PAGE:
2. The Die Variation experts argue that yes there were distinct dies created, because one needed better features on the proof & UNC sets. It does not mean that mint masters had no intention of used these on stainless steel. The fact that they have consistently used on most of the steel coins of different themes indicate that by design they were meant to be used. Not by error and hence these become die variations and not Mules.
  3. The Mule theory experts point out that there are few commemorative coins where this is not seen.
  4. The Die Variation experts argue that it would have been on all steel coins as needed. The fact that one has not seen it few themes does not mean that such varieties do not exist, plus usage of Cupro Nickel die on quite a few occasion points to the fact that this was not due to error, but was as required.
  5. The Mintage would have been a clincher, it if its by error [mule], then the mintage should be as long as a pair of die last or the error is noticed by operator sooner or later. If it was by design the quantity would be quite large. However the amount of coins being minted in excess of 1,000,000 its difficult to lay down a precise number to such coins.

The same debate essentially carries over to quite a few other coins, like the Rs 5 cupro-nickel. Here there are 2 different Obverse used, one predominantly used with the coins minted in 2009 and the other for use with the coins minted in 2010. With the exception of the Obverse of RBI that has a totally different design and has not been used on any other coins;

  1. The argument is that some coins have Obverse that is different. 
  2. The variants experts point out that 2 master dies were created and the intention was always to used then as and when it’s required. It’s a routine policy of the mints to use older dies in case current dies wear out / break more than anticipated.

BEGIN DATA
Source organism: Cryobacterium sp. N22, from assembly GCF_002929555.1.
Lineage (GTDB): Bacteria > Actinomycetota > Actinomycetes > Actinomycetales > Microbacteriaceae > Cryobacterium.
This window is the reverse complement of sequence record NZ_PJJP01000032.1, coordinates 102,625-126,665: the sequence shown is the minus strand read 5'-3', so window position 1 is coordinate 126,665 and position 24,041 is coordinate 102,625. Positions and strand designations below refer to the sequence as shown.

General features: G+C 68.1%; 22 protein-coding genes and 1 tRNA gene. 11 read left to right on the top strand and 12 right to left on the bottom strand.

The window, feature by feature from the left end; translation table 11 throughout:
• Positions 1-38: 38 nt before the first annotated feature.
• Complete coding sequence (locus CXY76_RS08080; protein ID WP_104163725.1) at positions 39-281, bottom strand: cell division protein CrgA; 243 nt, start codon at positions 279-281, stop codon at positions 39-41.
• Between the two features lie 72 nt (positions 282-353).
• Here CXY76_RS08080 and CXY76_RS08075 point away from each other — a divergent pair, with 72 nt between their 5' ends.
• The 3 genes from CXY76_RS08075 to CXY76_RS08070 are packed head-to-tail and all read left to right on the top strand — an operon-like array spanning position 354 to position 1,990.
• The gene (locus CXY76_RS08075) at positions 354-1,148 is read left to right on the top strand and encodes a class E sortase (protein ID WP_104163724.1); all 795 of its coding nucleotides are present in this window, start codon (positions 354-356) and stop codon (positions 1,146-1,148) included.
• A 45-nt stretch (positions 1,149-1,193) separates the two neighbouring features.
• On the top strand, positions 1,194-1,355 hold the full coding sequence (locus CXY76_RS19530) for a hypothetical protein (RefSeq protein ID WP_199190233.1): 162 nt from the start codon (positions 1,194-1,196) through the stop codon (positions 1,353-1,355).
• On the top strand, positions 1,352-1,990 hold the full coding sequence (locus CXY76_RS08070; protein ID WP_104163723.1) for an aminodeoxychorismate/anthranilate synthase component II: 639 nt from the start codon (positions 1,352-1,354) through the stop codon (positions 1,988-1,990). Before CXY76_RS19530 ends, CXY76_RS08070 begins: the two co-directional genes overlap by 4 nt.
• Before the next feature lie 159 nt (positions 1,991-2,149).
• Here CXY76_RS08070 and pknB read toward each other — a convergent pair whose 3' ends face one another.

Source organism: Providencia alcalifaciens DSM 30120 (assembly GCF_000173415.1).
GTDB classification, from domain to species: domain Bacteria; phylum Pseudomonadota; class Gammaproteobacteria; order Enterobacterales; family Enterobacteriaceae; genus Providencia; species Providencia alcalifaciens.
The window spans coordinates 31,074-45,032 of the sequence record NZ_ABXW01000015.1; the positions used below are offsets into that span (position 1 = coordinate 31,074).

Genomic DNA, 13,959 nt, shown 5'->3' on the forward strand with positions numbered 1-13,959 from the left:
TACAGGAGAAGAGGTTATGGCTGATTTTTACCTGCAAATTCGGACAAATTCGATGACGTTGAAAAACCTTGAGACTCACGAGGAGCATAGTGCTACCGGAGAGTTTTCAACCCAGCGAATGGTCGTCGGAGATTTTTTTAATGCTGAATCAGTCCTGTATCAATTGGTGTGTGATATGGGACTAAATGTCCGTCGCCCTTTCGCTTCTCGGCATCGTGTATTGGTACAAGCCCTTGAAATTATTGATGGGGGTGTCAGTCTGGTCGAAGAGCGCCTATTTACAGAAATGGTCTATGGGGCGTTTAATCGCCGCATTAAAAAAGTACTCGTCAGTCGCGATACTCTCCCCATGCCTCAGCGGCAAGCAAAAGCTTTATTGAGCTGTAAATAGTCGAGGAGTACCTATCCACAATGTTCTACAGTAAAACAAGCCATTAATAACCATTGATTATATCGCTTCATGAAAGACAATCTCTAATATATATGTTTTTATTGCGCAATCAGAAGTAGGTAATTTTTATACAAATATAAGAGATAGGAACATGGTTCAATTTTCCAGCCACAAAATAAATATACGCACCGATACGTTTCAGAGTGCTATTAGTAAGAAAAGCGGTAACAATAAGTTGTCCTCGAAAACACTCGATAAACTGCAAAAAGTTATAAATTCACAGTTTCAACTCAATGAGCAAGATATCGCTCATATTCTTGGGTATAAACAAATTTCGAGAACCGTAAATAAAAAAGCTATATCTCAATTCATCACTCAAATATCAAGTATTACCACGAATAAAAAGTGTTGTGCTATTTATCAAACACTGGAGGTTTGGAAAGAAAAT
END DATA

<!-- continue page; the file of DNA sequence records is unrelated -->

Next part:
The dealers take advantage of such difference in view points and start selling the items at much greater price than it should command. Normally a Die Variation commands a very small premium and a Mule much higher premium. Hence calling something a Mule is more lucrative for the dealers.

Die Crack & Coin Edges:

The other definition for error and die variation is that for error, it has to be unique and not reproducible. It is reproducible then it’s a Die Variation and not an error. So for more errors say Broad Strike, Brockrage, its agreed by both the parties that these are errors as not 2 coins will have the exact same broad strike.

However matters become more complicated with die cracks. It argued that it has to be treated as variation as the exact same error occurs in tons on coins minted using that pair. Similar argument is extended to coins having plain edges instead of milled edges or milled edges instead of security edges.

The Error experts hold the view point that any coin that is not minted as desired, due to human or process failure is an error, irrespective on how the error repeats. Hence by this definition, all the die crack or different edge coins are errors.

The edge errors posses more challenge, as the number coins minted with incorrect edges is typically large and treating this as error becomes more difficult, further most of the issues have such edge issues. Hence calling it a variety is simpler.

This debate has been for ages and shows no signs of abating. Once you get more fascinated about the entire process, you can make your opinion and join the respective bandwagon. There is no right or wrong, one just need to convince that his point of view is right.